Proposed ship pilot rate increase gets push back
Shipping companies are pushing back against a proposed rate increase for guiding vessels in and out of the Houston Ship Channel, with some companies even threatening to take their business to other ports.
The Houston Pilots have proposed an aggregate increase that would boost fees by about 2.9 percent a year in each of the next three years, although individual shipping companies have said their costs would be higher. Some companies said they could end up paying 13 percent or almost 14 percent more over the next three years for pilot services.
“This most recent request,” the French container shipping company CMA CGM said in a letter stating its opposition to the rate increases, “will place the Port of Houston so far out of line with comparable ports that it stands to jeopardize CMA CGM future relationship with the Port of Houston and the local labor force.”
The Japanese shipping company NYK Line said the proposed increases “forces us to begin the search on a different port of call in and around your good state.”
CMA CGM and NYK Line are among 15 companies that filed letters ahead of Tuesday’s meeting of the Board of Pilot Commissioners for Harris County Ports, which must approve pilot rates. The commissioners scheduled a hearing on the proposed increase for Oct. 30.
“It’s important to have a transparent, fair and open process so that everybody has a chance to be heard and we can make an appropriate decision,” said Janiece Longoria, chairman of the board.
The Houston Pilots guide vessels to and from their docks through the narrow, busy Houston Ship Channel and charge fees for this service. The pilots said they are seeking the rate increase, in part, because of increased ship traffic, longer vessel transits requiring more time on the ships’ bridge, and additional “off channel” time spent reviewing dock proposals or providing input to channel development projects.
“The Houston Ship Channel is a unique and particularly challenging waterway,” the Houston Pilots wrote in a Sept. 11 application to increase rates, “and supporting growth and efficiency in the busiest port in the United States does not come without cost.”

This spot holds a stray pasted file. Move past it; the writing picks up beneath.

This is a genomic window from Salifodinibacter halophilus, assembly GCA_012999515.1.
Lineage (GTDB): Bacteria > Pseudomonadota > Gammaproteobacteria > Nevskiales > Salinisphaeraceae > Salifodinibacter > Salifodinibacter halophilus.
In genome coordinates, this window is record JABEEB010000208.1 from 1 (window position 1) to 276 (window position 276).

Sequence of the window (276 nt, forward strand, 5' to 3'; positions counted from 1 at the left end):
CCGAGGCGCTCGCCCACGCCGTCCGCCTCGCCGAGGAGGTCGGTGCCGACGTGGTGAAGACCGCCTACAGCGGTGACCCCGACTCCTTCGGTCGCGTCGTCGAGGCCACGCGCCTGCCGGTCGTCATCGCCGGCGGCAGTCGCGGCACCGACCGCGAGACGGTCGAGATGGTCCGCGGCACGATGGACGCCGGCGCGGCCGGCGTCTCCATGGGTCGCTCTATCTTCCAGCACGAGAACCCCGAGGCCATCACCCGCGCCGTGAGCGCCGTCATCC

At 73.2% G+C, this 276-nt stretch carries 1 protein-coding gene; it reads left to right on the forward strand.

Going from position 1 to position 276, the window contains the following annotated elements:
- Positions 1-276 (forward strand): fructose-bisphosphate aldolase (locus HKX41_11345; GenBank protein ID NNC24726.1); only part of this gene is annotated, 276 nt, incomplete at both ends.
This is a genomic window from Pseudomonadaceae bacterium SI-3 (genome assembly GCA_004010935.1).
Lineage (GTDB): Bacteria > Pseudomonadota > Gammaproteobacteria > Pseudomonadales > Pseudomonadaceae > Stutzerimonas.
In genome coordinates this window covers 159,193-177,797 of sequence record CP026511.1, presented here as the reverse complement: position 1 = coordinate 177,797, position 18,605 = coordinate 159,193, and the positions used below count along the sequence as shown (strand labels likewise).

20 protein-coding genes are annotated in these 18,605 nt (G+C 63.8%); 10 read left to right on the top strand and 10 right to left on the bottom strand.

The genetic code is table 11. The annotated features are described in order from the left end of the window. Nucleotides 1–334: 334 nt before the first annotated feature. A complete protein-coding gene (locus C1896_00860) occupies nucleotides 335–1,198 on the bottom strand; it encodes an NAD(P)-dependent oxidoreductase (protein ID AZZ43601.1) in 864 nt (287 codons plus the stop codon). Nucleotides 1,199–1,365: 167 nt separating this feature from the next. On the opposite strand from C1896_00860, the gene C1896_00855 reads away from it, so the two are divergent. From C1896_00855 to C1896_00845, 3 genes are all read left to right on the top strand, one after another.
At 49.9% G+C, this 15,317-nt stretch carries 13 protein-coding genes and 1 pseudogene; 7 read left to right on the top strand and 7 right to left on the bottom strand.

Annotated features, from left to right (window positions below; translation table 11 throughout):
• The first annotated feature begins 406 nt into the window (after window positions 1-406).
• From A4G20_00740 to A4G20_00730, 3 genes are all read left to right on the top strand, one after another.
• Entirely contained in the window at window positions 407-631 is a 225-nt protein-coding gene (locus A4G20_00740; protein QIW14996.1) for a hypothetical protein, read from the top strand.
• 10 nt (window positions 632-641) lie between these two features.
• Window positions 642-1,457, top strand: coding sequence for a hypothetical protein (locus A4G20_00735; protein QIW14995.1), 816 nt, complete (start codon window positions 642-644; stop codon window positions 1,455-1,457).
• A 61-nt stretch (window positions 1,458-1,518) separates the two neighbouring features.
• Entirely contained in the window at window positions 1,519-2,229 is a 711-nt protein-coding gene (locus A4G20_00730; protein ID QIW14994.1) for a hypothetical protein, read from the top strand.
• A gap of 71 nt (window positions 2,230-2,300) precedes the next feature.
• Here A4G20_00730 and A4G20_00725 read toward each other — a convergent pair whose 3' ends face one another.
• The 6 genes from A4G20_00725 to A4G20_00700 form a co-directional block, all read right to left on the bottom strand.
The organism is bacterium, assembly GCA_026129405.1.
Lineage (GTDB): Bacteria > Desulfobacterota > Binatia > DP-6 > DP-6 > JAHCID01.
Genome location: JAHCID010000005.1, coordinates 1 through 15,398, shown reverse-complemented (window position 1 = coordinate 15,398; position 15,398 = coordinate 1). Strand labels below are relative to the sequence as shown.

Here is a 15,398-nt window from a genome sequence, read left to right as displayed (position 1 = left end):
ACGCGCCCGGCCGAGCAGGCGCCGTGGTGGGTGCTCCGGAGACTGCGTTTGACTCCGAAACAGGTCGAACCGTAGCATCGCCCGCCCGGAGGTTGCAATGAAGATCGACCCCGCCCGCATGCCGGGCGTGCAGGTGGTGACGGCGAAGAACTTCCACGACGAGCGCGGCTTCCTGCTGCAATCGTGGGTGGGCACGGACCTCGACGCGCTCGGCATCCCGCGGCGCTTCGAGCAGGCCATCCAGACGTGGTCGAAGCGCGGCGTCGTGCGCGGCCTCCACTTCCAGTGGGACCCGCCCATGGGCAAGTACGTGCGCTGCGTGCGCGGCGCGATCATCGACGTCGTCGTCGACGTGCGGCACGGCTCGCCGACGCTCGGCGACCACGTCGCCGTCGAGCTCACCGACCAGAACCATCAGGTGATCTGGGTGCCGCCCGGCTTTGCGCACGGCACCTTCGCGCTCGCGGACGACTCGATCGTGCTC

Among the proposed changes to the pilots’ fee structure is the creation of new zones. Currently, shipping companies pay fees based on the size of their vessels — regardless of where that vessel is headed in the Houston Ship Channel. With the new zones, the fee would be based on both the size of the vessel and its destination.
The Houston Pilots have separate charges for other things, too, such as ship’s draft.
Kevin Sterling, managing director of the investment bank Seaport Global Securities, which has headquarters in New York and New Orleans, said the shipping industry is struggling because of the construction of new, larger ships in recent years, which has created a glut of shipping capacity and forced companies to accept lower rates. That’s why shipping companies are complaining about the difficulty to absorb the higher costs.
Rickmers-Line, a German shipping company, estimated that its fees would rise 13 percent between 2019 and 2021 under the pilots’ proposal. That would “far exceed” the expected rate of inflation, the company said.
“The industry is struggling to survive a very difficult market,” Rickmers-Line said in its letter, “not with stagnating, but rather falling revenues.”
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It’s common for shipping companies to push back against rate increases, Sterling said. Capt. Mark Mitchem, presiding officer of the Houston Pilots, said the Houston Pilots continues to talk with shipping companies about the proposed rate increases and “nothing is set in stone.”